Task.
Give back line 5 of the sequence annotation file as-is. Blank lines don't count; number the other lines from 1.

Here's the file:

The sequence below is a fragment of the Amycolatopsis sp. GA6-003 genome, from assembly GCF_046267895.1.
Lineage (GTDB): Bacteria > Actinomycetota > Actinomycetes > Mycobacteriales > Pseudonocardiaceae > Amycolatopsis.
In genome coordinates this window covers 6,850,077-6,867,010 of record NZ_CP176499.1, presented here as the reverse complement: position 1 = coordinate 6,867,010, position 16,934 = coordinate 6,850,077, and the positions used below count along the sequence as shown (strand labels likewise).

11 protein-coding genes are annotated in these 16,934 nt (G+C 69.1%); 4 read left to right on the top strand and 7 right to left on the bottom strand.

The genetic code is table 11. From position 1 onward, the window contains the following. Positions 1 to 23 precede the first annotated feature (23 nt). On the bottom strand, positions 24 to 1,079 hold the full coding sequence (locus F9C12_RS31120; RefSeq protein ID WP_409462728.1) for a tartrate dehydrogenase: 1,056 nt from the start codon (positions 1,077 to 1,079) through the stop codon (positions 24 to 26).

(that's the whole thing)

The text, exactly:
The genetic code is table 11. From position 1 onward, the window contains the following. Positions 1 to 23 precede the first annotated feature (23 nt). On the bottom strand, positions 24 to 1,079 hold the full coding sequence (locus F9C12_RS31120; RefSeq protein ID WP_409462728.1) for a tartrate dehydrogenase: 1,056 nt from the start codon (positions 1,077 to 1,079) through the stop codon (positions 24 to 26).